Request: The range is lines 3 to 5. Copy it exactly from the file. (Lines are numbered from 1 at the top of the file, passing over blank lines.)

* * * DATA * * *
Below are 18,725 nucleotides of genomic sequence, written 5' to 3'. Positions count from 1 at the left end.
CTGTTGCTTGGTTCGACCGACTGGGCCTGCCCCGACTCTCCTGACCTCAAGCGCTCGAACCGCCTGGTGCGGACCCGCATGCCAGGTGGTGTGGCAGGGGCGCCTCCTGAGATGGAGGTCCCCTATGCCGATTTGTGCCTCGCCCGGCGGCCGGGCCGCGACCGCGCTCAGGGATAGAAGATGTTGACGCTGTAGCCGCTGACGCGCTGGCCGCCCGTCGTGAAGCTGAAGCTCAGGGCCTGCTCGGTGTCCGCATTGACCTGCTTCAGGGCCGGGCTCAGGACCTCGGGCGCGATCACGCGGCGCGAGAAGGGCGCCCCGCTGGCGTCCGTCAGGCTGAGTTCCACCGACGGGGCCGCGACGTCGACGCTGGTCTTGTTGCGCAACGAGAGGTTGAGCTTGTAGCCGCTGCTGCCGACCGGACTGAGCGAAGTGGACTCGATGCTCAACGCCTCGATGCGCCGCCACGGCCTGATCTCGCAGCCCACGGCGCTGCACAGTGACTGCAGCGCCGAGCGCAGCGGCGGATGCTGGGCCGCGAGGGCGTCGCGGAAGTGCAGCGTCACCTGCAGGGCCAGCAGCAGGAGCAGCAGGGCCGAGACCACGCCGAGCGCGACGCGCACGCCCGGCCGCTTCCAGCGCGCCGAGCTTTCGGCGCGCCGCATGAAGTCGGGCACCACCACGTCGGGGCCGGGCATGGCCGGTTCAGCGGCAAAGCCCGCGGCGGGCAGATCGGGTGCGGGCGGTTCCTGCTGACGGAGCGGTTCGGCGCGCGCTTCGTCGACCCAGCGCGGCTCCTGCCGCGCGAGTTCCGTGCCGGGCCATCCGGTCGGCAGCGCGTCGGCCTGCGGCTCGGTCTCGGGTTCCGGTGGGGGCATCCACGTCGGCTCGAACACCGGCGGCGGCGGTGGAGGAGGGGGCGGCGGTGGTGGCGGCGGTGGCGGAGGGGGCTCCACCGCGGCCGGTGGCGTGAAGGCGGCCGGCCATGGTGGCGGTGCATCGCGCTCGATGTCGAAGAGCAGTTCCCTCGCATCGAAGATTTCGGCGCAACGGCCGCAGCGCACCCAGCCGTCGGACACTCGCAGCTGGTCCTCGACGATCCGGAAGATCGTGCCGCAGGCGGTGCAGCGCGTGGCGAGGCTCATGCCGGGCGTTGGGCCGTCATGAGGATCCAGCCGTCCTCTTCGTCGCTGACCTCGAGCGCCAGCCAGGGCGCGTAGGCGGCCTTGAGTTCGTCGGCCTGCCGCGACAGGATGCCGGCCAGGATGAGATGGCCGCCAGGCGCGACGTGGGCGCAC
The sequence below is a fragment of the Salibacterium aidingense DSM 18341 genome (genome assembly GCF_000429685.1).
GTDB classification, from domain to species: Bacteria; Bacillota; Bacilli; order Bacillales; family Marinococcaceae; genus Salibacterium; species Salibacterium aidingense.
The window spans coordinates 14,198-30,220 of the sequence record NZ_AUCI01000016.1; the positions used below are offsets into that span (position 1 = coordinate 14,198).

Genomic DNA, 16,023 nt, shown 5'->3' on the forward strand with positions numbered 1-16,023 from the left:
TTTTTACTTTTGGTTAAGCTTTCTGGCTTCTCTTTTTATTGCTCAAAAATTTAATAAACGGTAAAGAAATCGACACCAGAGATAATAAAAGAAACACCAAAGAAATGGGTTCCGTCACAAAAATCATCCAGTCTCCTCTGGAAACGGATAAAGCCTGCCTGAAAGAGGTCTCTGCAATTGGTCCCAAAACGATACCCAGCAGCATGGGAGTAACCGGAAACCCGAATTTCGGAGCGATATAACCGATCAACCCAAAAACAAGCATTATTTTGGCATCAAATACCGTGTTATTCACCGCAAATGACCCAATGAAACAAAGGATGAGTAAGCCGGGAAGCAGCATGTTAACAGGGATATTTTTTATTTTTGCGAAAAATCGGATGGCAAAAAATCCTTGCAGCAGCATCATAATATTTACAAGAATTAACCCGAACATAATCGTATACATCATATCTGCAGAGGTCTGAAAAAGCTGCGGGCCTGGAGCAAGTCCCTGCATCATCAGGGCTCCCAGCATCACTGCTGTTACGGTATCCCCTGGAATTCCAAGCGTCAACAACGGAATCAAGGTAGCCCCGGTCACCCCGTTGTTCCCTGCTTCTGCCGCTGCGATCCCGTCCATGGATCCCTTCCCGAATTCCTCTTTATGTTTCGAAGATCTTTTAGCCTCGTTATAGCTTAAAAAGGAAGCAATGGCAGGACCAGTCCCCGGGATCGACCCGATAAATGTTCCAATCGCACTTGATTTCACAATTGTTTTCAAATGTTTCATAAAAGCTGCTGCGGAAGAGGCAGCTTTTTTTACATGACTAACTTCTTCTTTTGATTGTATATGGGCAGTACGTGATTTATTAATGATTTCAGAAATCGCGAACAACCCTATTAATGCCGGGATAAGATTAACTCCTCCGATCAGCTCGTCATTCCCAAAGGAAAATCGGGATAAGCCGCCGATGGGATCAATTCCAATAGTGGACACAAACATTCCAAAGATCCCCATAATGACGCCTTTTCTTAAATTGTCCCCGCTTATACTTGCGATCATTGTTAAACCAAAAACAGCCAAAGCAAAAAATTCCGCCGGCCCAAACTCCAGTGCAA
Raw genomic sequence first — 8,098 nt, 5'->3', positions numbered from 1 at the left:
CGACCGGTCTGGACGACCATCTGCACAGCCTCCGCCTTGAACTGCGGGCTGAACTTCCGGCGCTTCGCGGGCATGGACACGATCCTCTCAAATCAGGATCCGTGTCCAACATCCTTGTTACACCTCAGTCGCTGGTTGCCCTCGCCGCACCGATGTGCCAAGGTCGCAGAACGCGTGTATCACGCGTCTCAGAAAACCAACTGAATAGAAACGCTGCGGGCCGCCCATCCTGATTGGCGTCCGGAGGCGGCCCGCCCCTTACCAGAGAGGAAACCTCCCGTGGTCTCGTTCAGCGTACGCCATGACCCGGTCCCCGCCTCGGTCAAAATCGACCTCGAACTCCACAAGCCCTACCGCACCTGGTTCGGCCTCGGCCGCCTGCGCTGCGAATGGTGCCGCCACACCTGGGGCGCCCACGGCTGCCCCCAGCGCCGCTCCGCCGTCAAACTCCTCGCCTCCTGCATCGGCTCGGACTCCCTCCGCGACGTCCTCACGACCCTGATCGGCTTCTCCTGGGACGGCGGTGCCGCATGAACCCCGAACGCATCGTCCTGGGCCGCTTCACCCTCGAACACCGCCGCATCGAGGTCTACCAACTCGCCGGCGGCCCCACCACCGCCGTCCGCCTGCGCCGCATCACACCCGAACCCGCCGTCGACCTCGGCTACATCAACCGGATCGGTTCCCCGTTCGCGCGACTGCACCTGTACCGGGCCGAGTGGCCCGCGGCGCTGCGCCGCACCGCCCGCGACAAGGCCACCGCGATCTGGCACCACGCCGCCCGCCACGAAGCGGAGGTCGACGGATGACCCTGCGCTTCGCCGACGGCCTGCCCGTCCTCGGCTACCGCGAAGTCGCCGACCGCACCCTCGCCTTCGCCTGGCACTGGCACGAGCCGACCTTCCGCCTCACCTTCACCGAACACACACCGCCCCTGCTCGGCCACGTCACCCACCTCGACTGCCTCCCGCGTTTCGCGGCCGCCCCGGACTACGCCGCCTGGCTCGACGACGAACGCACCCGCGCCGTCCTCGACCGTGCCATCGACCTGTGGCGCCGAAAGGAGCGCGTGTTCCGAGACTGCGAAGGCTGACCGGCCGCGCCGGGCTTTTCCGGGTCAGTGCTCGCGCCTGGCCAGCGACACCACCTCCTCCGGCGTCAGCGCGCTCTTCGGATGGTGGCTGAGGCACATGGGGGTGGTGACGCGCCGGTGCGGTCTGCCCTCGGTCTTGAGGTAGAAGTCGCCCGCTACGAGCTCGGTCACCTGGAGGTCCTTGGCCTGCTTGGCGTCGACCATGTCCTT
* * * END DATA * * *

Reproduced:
The sequence below is a fragment of the Salibacterium aidingense DSM 18341 genome (genome assembly GCF_000429685.1).
GTDB classification, from domain to species: Bacteria; Bacillota; Bacilli; order Bacillales; family Marinococcaceae; genus Salibacterium; species Salibacterium aidingense.
The window spans coordinates 14,198-30,220 of the sequence record NZ_AUCI01000016.1; the positions used below are offsets into that span (position 1 = coordinate 14,198).